Strain-based second-harmonic generation in Si is tested in detail

May 1, 2011
Ideally, CMOS-compatible integrated silicon (Si) photonic circuits would contain microscopic analogues of all bulk-optic components such as emitters, receivers, and lenses.

Ideally, CMOS-compatible integrated silicon (Si) photonic circuits would contain microscopic analogues of all bulk-optic components such as emitters, receivers, and lenses. While many types of optical components have been re-created in microscopic 2D Si form, others are more difficult to convert. Nonlinear optical devices are troublesome because Si is centrosymmetric and thus cannot contribute a second-order optical nonlinearity. One way around this is to physically strain Si, breaking its centrosymmetry and allowing second-order susceptibility. However, the dependence of second-harmonic (SH) generation on strain in Si has not been well understood.

Researchers at Martin Luther University Halle-Wittenberg and the Fraunhofer-Institute for Mechanics of Materials (both in Halle, Germany) thermally oxidize the surface of Si to a thickness between 10 and 225 nm, creating strain that decays exponentially as a function of distance into the substrate. The curvature of the wafer was measured before and after oxidation, allowing strain calculation. A p-polarized beam from a Ti:sapphire laser was reflected from the wafer at 45º and the reflected SH signal measured (with surface-generated SH taken into account) for different rotations of the sample around its surface normal. Some measurements occurred at Brewster’s angle, eliminating effects of multiple reflections. The resulting data, taken over a stress range of -800 to -300 MPa, will help in the design of CMOS-compatible Si photonic circuits containing strain-based nonlinear elements.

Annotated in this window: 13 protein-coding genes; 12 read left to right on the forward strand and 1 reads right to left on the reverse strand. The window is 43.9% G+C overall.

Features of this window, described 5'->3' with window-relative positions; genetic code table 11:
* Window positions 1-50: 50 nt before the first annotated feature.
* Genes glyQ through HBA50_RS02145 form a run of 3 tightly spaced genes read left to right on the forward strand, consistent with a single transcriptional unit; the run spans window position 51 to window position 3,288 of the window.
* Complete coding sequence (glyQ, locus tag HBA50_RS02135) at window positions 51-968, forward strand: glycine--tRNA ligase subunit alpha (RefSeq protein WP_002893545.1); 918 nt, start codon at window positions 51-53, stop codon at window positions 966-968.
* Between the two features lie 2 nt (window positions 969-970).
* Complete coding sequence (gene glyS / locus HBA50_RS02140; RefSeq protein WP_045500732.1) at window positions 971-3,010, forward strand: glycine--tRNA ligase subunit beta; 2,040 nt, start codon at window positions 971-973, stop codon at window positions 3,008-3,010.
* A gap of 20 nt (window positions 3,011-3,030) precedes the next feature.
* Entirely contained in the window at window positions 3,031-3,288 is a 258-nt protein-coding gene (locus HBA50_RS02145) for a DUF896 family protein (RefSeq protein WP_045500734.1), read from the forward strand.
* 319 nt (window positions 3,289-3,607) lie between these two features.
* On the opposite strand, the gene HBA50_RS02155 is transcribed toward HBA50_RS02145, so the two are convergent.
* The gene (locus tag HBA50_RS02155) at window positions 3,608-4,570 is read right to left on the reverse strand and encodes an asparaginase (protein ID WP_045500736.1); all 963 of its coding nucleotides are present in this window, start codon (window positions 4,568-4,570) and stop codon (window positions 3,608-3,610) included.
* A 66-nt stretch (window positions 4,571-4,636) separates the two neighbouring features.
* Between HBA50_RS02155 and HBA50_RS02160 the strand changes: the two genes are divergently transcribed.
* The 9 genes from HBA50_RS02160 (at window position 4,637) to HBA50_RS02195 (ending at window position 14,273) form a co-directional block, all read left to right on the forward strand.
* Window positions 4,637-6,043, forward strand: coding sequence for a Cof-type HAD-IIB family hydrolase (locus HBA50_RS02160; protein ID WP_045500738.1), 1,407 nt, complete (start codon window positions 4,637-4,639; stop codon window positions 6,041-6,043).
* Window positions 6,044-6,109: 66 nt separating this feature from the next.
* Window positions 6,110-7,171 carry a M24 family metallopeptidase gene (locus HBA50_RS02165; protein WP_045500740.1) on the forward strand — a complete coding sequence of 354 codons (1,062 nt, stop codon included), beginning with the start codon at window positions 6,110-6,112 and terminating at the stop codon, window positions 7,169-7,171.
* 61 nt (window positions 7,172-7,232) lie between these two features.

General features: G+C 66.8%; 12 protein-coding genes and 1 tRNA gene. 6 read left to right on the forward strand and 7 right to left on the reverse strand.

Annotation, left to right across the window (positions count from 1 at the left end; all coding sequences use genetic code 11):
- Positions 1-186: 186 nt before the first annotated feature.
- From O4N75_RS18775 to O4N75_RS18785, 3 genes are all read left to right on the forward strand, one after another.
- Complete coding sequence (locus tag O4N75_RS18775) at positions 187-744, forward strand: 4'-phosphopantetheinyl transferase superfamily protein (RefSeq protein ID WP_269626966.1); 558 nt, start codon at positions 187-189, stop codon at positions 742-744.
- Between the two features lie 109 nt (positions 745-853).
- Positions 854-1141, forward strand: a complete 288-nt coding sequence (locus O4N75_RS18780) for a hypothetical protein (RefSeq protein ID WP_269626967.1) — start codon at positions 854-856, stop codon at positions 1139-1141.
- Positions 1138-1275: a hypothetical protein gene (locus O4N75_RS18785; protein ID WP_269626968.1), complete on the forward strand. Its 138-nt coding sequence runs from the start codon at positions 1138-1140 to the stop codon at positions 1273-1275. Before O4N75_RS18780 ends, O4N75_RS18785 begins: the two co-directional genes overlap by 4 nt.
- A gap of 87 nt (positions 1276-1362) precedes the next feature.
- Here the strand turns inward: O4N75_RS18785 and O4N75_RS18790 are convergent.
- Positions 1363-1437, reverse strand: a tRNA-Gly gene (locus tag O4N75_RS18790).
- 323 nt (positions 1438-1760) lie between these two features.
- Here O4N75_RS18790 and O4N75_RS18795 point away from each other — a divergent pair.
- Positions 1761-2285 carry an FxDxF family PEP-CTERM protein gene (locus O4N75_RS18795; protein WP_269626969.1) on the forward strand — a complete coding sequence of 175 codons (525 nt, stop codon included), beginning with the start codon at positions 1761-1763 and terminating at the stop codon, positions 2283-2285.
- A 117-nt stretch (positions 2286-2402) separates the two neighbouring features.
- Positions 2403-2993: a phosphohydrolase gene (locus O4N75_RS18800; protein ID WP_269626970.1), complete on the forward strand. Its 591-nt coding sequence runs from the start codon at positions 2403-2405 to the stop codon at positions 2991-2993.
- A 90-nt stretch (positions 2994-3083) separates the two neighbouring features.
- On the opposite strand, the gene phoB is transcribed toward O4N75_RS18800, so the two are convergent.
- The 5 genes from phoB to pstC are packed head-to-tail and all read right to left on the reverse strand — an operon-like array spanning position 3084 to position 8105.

Contact Clemens Schriever at [email protected].

About the Author

John Wallace | Senior Technical Editor (1998-2022)

John Wallace was with Laser Focus World for nearly 25 years, retiring in late June 2022. He obtained a bachelor's degree in mechanical engineering and physics at Rutgers University and a master's in optical engineering at the University of Rochester. Before becoming an editor, John worked as an engineer at RCA, Exxon, Eastman Kodak, and GCA Corporation.

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